Christian churches, including the Latter-day Saints, share many hymns

By John Enslen

Published: Sunday, April 10 2011 4:30 a.m. MDT

Four decades ago, when my wife Dianne and I were active Baptists, somehow we ended up with a Baptist hymnal in our home. This same kleptomaniac-like behavior has surfaced on multiple occasions with respect to LDS hymnals. We even have an LDS hymnal embossed with “Joseph Smith Memorial Building.”

Our Baptist hymnal is a part of the 22nd printing of the once widely-used, 1956-copyrighted edition published by Convention Press in Nashville, Tenn.

Dianne and I were married in The First Baptist Church of Hartwell, Ga., by her cousin minister in 1968. Five years and two children later, we became the first two converts in my small hometown of Wetumpka, Ala., to what the world calls “Mormonism.” Through the ensuing years subsequent to our conversion to The Church of Jesus Christ of Latter-day Saints, we received much enjoyment sitting at the piano and singing some of our favorite hymns from this old Baptist hymnbook — hymns that we learned and loved throughout the 1950s, ’60s, and early ’70s and still love today.

Recently I searched our current 1985 edition of "Hymns of The Church of Jesus Christ of Latter-Day Saints" to determine how many of these hymns are common to our older Baptist hymnal. One might be surprised to learn that of the 341 hymns in the LDS hymnal, 55, or 16 percent, are also found in this particular Baptist hymnal.

The two hymnals share three Easter hymns, eight traditional Christmas hymns, six patriotic hymns, one sacrament hymn (“There Is A Green Hill Far Away”), two hymns with distinct missionary themes, five thanksgiving hymns and four benediction hymns.

In addition, there are 25 traditional Christian hymns contained in both hymnals. These 25 hymns could comfortably be sung in a joint meeting of Baptists and Mormons. Within those 25 traditional Christian hymns are 18 which I remember singing on a regular basis in my hometown Baptist Church: “A Mighty Fortress Is Our God,” “Guide Us, O Thou Great Jehovah,” “How Firm A Foundation,” “I Need Thee Every Hour,” “Jesus Lover Of My Soul,” “Jesus Savior Pilot Me,” “Jesus, The Very Thought Of Thee,” “Lead Kindly Light,” “More Holiness Give Me,” “Nearer My God To Thee,” “O God Our Help In Ages Past,” “Praise To The Lord The Almighty,” “Rejoice The Lord Is King,” “Rise Up, O Men Of God,” “Rock Of Ages,” “The Lord Is My Shepherd,” “There Is Sunshine in My Soul” and “Sweet Hour Of Prayer.”

The hymn which commenced almost every Baptist worship service we attended in our youth, “Doxology,” (also known as “Praise God From Whom All Blessings Flow”) is contained in our LDS hymnal, although very rarely sung in my experience.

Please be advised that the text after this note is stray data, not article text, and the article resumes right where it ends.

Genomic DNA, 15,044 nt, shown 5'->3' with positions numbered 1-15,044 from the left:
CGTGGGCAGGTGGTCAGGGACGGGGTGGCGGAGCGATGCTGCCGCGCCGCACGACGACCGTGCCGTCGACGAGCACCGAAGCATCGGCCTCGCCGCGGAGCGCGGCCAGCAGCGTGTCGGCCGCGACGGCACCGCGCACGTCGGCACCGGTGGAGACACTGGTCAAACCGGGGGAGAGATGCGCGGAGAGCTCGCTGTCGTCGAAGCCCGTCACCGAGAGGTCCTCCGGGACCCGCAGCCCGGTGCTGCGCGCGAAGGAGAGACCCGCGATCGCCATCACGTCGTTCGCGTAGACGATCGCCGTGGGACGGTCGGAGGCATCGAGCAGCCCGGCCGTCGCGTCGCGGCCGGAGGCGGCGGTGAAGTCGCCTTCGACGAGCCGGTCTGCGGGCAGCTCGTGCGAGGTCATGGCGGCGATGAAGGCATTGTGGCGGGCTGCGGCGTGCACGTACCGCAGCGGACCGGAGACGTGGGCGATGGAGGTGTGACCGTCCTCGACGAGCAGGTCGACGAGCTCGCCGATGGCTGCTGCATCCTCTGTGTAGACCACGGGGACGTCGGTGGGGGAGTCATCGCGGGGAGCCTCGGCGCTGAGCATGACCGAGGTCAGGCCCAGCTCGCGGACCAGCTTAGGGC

I was surprised by some of the things I learned from my comparative study. For instance, the popular Christian hymns “How Great Thou Art” and “God Speed the Right” are in the LDS hymnal, but not in this edition of the Baptist hymnal.

A cursory view of the index reveals that the LDS hymnal contains a large number of hymns on restoration themes like prophets, pioneers, gathering to Zion, mountains, and temples that are not contained in the Baptist hymnal. This situation reflects a similar theme with respect to our respective scriptures. Latter-day Saints and Baptists are commonly blessed with and enjoy reading the Bible, while Latter-day Saints have the added blessing and enjoyment of reading the restoration scriptures.

Based on the commonality of hymns and the identical doctrinal assertions repeatedly contained within them which point to Christ; his divine sonship and virgin birth; his life of perfection; his attributes of love, mercy and compassion; his incomparable suffering in Gethsemane; his crucifixion; and his Resurrection, it is only logical to conclude that if Baptist believers of the 1950s through the 1970s were “Christians,” then also are the LDS or Mormon believers of the mid-1980s to the present.

By the way, “Thou shalt not steal” the hymnbooks is a teaching which is common to both religious traditions.

John Enslen is a courtroom lawyer who reads and writes about Mormon history. He is a consultant for LDS film artist T.C. Christensen and authored a book titled "The Bible and the Book of Mormon — Connecting Links."

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